Alright, so maybe I’m not the best person to be reviewing Goop. I understand that. I don’t have any healing crystals, or make use of essential oils, or do hot yoga… or any kind of yoga. However, it’s a magazine, and one that’s debuting with no shortage of hype, and we are a publication that chronicles the business of magazines, so here it goes.
There’s little left to be said about Goop at this point, so I will spare the exhaustive details about this endeavor. If you want to dig even deeper, check out The Atlantic’s story on the impetus of the print magazine and where the product fits within the zeitgeist. But here, I’m going to review the magazine for what it is: a magazine.
The cover got plenty of buzz well before tomorrow’s (September 19) release date. Not surprising, it features a topless, but covered in mud, Gwyneth Paltrow—the founder of Goop. The photograph’s composition and editing is terrific. This cover might be plastered in mud but the design is as clean as they come. It’s simple and elegant, and I love the restrained Goop branding atop. Even the coverline “Earth to Gwyneth” (I’ll get to the irony of that in a moment) is unobtrusive but impactful. Overall, this is a great cover that does exactly what it’s supposed to—it makes you look at it for more than a second.
Here’s my issue with this cover: that $14.99 price. Seriously? Is that Earth to Gwyneth coverline referring to that?
Kidding aside, I suppose I get it… this is an inaugural issue, developed for a more affluent audience, with a quarterly frequency and produced by Condé Nast, which is no stranger to high-end products. However, despite all that, the publisher still needs to deliver a product worth the price tag.
The trim is only a touch larger than a standard format book. The paper stock is nice, but it’s not “check out how good this magazine looks on my coffee table” nice. It’s also only 96 pages, and while I love the design and will get back to that in a moment, a lot of those pages are overrun with imagery and not useable content. For me, when I picture a magazine that warrants this kind of price tag I immediately think of the now-defunct Pitchfork Review or the sporadically released and very quirky Vintage.
Anyway, I’ve probably spent too much time on the price tag, because at the end of the day, Goop’s core readership will determine if it’s truly a good value. After all, these are probably the same folks that don’t blink at buying a pair of yoga pants for 100 bucks.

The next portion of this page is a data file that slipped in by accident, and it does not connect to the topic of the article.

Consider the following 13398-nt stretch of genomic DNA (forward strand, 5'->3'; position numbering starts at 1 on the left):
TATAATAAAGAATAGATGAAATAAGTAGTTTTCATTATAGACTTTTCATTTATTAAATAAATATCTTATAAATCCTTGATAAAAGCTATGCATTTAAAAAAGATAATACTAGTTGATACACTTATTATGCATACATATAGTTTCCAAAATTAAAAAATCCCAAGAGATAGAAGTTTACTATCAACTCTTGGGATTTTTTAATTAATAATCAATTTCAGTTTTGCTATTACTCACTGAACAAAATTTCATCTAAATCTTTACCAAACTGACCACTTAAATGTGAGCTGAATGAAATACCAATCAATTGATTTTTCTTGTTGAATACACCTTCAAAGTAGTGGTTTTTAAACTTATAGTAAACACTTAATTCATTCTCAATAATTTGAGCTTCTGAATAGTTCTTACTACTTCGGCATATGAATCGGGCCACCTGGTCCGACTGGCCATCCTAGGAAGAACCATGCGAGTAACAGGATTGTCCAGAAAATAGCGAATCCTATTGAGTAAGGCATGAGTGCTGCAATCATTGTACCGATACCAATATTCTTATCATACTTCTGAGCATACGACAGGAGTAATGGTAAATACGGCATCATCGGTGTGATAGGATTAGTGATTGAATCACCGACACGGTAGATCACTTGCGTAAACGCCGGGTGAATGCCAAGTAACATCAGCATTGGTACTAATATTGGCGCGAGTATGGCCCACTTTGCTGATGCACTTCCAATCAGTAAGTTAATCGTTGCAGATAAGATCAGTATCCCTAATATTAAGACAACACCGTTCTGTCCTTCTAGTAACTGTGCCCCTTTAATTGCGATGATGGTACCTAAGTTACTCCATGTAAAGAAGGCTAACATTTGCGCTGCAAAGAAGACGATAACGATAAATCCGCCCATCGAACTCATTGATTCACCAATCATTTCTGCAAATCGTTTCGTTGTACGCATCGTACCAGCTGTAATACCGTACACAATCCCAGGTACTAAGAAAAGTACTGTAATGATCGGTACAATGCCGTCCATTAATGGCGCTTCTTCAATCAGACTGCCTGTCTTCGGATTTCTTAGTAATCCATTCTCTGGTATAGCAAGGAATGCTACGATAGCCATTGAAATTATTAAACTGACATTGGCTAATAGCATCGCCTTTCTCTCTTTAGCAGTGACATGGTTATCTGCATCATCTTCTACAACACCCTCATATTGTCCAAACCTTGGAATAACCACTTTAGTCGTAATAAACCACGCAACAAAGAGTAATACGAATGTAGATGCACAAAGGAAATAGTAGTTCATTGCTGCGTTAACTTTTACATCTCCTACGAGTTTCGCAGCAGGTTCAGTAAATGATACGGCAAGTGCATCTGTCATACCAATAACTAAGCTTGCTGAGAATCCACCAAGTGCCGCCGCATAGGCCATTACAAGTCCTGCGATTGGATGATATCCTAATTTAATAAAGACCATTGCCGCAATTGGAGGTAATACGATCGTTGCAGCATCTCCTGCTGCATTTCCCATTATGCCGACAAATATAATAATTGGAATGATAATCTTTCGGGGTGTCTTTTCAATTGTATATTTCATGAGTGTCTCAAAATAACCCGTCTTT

The inside of the book is as nicely art directed as anything I’ve seen in a while. It looks and feels like a magazine, but with a cool, almost avant garde vibe. Each page is brilliantly thoughtful from a design perspective and you can tell this was developed with a lot of love. So kudos to the design team. It’s rich with color, creativity, imagery and truly cool typography. And I love how the team used the space available to them in a print format. This feels like anything but a templated magazine.
While I can’t judge the content itself because it’s so far out of my realm, what I can say is it seems on brand with what Goop is and there is a very nice mix of topics for its readership. And the story formats range from the extremely quick, to almost long form. It’s a true lifestyle title in that its range of topics are so broad that it touches on the different healing powers of different rocks to fashion to the best vaporizers for catching a relaxing buzz to traveling and even parenting.
The advertising is nothing special to be honest. There’s not a bunch of it, and no surprise, what is in there are luxury ads for companies that include Gucci, BMW and Neiman Marcus. I would have liked these ads to seem more endemic to the Goop brand and its content. Perhaps next time.
Overall this is an interesting magazine and I’m glad I got to spend the weekend with it (even if it’s not really my thing). I think it has plenty of potential for the audience it speaks to and for a debut issue it’s well done. I do wish it would provide more value to the reader for that price point, or take on more advertising to take the cost off the consumer. But that’s up to Condé to decide. I will be interested to see how readers respond to the magazine and what future iterations look like.